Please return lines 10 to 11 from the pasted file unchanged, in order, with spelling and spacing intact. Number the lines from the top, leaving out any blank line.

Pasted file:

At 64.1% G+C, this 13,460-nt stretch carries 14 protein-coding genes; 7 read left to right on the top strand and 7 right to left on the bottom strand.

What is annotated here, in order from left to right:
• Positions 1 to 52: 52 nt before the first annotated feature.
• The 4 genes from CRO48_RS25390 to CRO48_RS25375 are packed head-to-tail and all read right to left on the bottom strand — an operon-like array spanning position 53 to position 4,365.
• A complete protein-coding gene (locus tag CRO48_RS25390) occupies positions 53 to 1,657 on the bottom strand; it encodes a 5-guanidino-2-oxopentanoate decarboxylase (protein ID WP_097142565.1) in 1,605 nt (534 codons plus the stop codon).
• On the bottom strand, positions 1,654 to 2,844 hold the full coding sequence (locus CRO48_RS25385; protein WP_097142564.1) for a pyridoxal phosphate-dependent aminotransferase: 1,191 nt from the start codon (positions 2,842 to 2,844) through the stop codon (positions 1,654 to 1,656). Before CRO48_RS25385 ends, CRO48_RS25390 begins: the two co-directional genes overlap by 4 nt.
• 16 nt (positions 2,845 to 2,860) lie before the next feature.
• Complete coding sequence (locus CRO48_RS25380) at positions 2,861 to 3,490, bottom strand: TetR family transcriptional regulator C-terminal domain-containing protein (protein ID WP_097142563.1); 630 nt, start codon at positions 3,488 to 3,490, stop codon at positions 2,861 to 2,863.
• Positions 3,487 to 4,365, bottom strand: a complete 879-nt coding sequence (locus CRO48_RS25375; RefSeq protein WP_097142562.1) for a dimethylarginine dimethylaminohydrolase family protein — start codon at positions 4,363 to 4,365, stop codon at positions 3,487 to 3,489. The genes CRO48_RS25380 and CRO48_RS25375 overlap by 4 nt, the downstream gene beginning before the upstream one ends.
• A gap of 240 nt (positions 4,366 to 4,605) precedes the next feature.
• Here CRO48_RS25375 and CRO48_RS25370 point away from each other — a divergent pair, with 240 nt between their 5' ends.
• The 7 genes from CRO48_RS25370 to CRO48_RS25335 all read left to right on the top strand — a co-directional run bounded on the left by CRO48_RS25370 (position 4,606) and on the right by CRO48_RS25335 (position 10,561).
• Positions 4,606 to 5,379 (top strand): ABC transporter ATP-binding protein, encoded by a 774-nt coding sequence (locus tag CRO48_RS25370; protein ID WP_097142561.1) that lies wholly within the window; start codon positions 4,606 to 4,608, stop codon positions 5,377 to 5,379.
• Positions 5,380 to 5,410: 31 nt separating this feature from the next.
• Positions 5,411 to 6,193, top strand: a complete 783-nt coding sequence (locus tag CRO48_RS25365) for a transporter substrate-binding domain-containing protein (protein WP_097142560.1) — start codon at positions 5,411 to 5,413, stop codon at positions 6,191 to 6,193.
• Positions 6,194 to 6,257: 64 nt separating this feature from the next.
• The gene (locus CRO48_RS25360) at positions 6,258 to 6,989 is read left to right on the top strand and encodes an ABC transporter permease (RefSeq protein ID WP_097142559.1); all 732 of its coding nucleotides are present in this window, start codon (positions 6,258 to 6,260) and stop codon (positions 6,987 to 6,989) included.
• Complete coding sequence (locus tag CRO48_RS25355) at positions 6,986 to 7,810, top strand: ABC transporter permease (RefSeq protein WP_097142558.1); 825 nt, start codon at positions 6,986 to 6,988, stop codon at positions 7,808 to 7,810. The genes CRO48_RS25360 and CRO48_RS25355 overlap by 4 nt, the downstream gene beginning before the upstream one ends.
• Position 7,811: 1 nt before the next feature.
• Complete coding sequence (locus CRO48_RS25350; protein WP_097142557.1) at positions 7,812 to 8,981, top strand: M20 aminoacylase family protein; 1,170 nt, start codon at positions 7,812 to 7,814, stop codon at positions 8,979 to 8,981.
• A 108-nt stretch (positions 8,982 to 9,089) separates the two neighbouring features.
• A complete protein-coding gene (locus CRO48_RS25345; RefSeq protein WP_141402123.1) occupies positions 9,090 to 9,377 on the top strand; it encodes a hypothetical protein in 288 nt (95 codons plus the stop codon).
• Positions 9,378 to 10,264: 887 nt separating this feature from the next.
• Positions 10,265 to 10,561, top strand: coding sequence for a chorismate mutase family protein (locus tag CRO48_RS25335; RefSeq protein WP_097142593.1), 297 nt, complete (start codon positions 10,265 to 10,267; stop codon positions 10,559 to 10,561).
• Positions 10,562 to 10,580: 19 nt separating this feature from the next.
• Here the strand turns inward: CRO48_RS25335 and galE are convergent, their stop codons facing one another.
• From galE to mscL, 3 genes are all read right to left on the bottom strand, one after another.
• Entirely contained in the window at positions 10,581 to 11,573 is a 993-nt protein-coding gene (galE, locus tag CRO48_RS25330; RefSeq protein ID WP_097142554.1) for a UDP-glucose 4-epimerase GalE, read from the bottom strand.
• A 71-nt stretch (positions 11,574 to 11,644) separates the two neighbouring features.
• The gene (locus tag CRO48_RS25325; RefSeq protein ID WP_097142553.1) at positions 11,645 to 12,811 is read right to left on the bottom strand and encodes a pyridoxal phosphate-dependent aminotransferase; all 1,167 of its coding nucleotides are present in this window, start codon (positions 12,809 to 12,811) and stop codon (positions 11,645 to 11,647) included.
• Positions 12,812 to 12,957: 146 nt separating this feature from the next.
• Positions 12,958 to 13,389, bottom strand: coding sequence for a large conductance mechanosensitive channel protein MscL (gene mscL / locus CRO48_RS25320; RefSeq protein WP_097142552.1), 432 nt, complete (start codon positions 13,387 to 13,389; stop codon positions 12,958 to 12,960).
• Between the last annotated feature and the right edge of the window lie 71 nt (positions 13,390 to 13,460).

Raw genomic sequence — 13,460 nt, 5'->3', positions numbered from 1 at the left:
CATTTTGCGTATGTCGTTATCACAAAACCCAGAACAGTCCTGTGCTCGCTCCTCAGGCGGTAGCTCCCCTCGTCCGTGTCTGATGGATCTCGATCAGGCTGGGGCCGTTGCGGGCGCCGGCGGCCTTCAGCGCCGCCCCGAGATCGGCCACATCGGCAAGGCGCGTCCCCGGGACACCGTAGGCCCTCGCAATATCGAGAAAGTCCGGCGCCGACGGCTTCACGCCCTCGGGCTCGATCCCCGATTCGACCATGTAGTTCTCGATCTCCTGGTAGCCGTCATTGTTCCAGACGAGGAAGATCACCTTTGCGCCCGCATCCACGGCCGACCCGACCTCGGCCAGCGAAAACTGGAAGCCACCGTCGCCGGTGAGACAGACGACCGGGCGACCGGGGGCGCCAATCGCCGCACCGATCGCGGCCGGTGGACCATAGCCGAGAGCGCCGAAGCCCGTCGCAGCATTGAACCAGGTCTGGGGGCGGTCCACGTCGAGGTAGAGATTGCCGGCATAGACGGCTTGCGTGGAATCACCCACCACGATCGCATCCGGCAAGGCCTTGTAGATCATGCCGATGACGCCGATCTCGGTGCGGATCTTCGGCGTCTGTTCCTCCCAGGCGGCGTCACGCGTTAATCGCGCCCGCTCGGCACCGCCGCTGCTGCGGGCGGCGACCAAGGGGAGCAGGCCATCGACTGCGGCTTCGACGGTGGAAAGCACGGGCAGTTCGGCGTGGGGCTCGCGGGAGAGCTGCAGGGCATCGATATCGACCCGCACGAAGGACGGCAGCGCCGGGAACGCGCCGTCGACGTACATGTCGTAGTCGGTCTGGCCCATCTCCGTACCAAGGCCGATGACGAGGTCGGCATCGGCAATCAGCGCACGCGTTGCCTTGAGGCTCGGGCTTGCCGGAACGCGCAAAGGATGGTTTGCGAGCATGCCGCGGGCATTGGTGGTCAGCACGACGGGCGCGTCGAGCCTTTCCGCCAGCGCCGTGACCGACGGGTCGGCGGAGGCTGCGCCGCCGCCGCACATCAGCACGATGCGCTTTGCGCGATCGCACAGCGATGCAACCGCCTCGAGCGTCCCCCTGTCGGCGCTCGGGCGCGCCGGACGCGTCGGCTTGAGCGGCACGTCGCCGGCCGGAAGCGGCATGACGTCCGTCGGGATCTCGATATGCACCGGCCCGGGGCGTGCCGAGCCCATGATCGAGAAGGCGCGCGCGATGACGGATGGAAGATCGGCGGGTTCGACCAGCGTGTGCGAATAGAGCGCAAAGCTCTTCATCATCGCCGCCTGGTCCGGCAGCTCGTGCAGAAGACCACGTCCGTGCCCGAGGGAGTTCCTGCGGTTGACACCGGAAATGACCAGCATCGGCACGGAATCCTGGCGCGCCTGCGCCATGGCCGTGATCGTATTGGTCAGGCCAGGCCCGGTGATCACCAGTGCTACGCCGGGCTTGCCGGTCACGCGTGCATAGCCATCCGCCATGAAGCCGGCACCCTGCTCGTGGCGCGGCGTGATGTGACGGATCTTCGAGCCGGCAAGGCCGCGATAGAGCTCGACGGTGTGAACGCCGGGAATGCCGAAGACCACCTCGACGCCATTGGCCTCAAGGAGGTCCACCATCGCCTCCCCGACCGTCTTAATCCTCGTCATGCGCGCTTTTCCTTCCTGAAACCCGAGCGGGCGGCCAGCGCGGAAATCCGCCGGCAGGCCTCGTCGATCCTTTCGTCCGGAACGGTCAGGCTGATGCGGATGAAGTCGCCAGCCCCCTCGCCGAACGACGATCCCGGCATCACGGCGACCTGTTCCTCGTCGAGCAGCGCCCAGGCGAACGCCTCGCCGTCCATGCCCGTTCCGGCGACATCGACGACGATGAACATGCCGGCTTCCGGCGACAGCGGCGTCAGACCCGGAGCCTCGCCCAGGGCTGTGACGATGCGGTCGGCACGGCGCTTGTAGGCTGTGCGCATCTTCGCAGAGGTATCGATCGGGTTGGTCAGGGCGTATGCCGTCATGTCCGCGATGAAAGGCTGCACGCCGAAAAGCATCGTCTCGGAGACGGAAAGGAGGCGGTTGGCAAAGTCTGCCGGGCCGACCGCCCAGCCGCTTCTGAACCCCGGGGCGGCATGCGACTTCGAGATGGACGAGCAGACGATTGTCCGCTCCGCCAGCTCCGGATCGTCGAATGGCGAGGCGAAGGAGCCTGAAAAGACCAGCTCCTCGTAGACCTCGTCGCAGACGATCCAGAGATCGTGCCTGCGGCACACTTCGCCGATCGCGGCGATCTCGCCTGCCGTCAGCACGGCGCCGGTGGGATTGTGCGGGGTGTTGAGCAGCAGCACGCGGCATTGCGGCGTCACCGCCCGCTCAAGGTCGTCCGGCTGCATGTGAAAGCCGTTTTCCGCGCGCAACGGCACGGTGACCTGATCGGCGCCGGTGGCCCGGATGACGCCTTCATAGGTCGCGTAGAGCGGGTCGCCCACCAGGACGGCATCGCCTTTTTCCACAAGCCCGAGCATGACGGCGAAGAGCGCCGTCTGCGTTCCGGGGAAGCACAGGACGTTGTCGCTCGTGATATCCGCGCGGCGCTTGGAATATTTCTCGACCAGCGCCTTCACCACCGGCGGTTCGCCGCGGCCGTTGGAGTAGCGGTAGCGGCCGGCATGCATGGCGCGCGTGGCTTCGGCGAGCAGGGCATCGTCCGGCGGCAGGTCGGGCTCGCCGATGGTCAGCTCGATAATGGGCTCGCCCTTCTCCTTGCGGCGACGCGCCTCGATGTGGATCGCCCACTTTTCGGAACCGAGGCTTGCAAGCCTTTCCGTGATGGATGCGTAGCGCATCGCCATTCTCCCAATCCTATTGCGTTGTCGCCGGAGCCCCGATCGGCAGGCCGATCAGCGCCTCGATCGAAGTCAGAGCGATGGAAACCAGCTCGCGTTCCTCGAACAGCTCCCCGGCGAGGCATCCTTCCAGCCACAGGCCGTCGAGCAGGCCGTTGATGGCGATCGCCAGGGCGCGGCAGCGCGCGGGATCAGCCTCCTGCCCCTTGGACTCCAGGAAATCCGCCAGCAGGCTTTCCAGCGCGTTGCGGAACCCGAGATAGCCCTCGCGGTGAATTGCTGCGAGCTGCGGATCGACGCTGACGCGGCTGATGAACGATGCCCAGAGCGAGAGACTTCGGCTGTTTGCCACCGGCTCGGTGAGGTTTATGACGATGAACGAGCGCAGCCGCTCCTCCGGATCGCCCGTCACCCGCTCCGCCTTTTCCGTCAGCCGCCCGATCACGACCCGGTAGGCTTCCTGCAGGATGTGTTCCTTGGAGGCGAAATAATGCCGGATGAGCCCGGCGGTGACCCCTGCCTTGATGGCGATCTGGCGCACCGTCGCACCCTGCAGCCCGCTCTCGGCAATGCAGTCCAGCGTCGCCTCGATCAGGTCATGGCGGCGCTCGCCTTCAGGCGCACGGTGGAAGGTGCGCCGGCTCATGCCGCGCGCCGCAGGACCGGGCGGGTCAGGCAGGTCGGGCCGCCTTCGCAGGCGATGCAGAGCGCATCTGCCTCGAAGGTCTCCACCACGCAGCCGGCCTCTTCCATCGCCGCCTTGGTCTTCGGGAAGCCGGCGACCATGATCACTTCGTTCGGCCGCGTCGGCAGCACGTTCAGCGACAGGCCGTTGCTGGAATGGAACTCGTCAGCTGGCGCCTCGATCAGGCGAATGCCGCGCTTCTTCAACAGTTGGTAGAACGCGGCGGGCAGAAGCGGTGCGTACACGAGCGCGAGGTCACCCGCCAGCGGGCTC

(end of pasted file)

• A gap of 240 nt (positions 4,366 to 4,605) precedes the next feature.
• Here CRO48_RS25375 and CRO48_RS25370 point away from each other — a divergent pair, with 240 nt between their 5' ends.